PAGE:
- Audible Audio Edition
- Listening Length: 2 hours and 1 minute
- Program Type: Audiobook
- Version: Abridged
- Publisher: Simon & Schuster Audio
- Audible.com Release Date: January 2, 2001
- Language: English
- ASIN: B00005AAQZ
- Amazon Best Sellers Rank:
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Permission Marketing Audiobook – Abridged
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What was in this book that I never happened to come across is the levels of permission. Even if you've been building an audience and marketing internally, You should get a copy of the book for what it says about the different permission levels.
Banners and pop-ups are still with us.
However the basic concept is still valid. I've read many reviews where people complain about Godin not writing anything "new", that the whole permission marketing idea is thousands years old - as he himself points out a few times in the book, it was the norm until about a 100 years ago -, and this is all intuitive, nothing new there.
But if it is intuitive and so well known, why don't people use it?
The concept is well explained - some would say, repetitive, but those who complain about it forget that he wrote a lot about frequency in his book -, there are 22 short case studies showing different aspects of the concept of permission marketing - including a fledgling amazon.com, just trying to be a successful online bookstore in the shadow of Barnes & Noble.
Yes, it contains a lot of self-evident ideas (short term profit kills off long term profit), but looking around I think self-evident ideas have to be pointed out, because people always forget them, and yes, it can be a bit repetitive at times - how many times did you solve very similar equations in calculus class until you learned how to do it? -, but this is not a novel. It is book that intends to get a message through.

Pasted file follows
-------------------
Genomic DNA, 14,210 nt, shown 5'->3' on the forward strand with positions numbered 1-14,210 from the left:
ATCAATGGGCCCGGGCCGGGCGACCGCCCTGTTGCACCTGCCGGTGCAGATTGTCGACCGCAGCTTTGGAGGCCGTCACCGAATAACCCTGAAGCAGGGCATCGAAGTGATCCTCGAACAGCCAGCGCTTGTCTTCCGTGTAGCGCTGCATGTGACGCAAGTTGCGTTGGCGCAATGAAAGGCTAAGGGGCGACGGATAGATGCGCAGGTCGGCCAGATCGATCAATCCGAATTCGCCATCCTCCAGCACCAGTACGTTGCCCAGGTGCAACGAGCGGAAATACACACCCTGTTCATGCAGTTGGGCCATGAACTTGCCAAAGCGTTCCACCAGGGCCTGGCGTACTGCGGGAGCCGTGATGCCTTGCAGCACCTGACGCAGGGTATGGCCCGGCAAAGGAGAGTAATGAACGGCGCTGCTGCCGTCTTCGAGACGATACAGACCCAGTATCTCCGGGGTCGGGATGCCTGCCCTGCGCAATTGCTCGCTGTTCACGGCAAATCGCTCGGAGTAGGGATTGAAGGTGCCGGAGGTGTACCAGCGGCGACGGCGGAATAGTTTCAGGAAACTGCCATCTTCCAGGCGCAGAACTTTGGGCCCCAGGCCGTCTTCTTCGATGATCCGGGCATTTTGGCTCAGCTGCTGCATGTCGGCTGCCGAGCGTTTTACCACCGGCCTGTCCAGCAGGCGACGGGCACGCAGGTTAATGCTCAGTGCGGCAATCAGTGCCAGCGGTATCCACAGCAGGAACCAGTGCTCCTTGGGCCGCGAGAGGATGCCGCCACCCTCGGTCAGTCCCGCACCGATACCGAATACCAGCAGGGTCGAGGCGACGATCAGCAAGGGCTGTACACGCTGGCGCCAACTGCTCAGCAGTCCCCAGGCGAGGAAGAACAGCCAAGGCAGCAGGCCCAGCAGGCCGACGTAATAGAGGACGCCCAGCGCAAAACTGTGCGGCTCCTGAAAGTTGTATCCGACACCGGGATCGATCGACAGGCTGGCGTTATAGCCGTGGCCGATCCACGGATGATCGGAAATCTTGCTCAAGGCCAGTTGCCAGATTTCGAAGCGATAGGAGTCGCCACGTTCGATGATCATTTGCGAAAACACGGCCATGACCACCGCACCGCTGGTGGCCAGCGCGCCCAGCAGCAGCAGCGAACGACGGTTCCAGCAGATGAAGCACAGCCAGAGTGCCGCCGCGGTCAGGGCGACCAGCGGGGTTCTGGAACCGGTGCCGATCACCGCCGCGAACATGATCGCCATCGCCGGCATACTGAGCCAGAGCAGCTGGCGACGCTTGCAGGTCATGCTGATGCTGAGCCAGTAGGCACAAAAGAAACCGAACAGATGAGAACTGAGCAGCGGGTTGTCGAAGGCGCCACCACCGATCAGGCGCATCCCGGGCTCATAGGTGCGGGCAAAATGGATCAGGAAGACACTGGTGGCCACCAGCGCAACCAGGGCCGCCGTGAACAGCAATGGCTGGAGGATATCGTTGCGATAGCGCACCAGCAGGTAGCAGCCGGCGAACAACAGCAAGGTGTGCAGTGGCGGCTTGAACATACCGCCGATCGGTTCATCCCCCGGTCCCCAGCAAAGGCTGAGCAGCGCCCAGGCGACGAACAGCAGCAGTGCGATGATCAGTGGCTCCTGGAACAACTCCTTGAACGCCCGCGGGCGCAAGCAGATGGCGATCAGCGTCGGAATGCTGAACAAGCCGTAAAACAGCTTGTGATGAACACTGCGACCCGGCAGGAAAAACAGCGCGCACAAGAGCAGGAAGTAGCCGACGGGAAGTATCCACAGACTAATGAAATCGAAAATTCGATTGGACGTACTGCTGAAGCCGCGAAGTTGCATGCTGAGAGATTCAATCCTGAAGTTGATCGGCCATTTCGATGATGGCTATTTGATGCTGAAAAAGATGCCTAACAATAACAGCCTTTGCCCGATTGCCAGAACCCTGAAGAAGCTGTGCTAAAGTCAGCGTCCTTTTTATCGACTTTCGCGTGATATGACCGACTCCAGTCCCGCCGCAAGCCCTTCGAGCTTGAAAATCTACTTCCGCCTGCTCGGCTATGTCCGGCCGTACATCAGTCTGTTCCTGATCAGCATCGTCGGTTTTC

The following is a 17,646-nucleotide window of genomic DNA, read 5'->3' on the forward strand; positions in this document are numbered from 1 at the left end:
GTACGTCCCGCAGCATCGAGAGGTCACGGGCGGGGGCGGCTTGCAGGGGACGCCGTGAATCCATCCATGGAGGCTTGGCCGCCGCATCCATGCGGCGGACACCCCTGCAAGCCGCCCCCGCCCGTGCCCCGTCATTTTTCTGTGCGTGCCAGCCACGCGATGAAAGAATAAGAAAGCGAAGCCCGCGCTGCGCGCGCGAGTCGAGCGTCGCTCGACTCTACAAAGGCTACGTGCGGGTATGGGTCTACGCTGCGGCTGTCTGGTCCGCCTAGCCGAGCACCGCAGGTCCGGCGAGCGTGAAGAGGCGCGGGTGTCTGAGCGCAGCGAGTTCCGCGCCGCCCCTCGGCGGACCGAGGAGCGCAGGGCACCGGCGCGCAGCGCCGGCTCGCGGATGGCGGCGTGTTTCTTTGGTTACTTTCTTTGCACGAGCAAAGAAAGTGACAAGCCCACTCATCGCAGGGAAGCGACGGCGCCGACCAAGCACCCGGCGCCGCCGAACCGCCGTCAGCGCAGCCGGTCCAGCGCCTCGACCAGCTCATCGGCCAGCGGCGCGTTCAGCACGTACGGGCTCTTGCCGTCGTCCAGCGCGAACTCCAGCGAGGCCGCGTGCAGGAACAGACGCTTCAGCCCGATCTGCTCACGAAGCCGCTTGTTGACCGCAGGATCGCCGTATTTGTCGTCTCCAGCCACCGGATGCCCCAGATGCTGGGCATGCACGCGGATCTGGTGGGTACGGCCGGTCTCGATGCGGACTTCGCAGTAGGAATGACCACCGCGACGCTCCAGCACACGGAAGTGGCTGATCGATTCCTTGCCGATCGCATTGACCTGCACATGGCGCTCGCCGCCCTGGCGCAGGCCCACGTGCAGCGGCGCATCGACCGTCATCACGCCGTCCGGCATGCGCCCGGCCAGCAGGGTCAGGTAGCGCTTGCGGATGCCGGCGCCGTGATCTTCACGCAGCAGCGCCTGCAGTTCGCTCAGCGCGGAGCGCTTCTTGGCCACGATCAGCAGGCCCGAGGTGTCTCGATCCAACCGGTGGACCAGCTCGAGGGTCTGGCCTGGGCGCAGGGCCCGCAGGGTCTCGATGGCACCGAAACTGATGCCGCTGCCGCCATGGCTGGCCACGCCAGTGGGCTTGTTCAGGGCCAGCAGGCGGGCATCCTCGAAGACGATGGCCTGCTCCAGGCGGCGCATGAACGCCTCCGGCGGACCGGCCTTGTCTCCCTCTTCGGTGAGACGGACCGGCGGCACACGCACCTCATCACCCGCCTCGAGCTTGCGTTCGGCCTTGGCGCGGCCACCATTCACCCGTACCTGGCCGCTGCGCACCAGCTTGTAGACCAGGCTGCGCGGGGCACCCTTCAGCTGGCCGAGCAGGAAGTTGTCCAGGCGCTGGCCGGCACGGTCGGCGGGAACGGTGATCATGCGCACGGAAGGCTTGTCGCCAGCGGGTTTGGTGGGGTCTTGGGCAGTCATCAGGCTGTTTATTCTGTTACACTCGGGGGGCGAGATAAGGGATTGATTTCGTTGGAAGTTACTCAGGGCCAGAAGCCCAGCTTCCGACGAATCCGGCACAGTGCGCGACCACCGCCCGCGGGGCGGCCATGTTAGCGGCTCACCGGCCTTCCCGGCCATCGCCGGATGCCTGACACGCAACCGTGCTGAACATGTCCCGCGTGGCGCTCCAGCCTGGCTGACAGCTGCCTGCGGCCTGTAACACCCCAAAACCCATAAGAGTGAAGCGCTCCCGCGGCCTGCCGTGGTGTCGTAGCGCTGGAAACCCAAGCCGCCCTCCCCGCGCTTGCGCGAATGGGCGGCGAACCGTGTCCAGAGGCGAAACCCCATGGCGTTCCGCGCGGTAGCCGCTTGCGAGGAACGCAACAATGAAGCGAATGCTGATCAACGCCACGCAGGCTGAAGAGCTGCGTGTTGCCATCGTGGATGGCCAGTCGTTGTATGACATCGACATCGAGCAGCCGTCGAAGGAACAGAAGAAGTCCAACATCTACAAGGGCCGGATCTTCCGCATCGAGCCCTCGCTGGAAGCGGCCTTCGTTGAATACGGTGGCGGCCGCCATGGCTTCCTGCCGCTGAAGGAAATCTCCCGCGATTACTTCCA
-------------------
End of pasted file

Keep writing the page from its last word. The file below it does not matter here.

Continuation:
Anyway, I say read it. It won't hurt. :)
Godin calls the traditional approach to getting consumer attention "Interruption Marketing." The key to each and every ad, contends Godin, is to interrupt what you are doing in order to get you to think of something else. The problem, as Godin sees it, is that "to deal with the clutter and the decreasing effectiveness of Interruption Marketing, they're interrupting us even more!"
According to Godin, "every marketing campaign gets better when an element of permission is added." Interruption Marketing fails because it is unable to get enough attention. Permission Marketing works by taking advantage of this fact.
Consumers are willing to pay handsomely to save time, which is wasted by Interruption Marketing. Permission Marketing offers the consumer an opportunity to volunteer to be marketed to. Permission Marketing, as Godin sees it, "is a lot like dating" and he offers these five steps to "dating" your customer:
FIVE STEPS TO DATING YOUR CUSTOMER
1. Offer an incentive to volunteer
2. Using the attention offered by the prospect, offer a curriculum over time, teaching the consumer about your product or service
3. Reinforce the incentive to guarantee that permission is maintained
4. Offer additional incentives to get even more permission
5. Over time, leverage the permission to change consumer behavior toward profits
These comments first appeared in Pharma Marketing News (see "Out-of-the-box Marketing: Will it Work for Pharma? [...]
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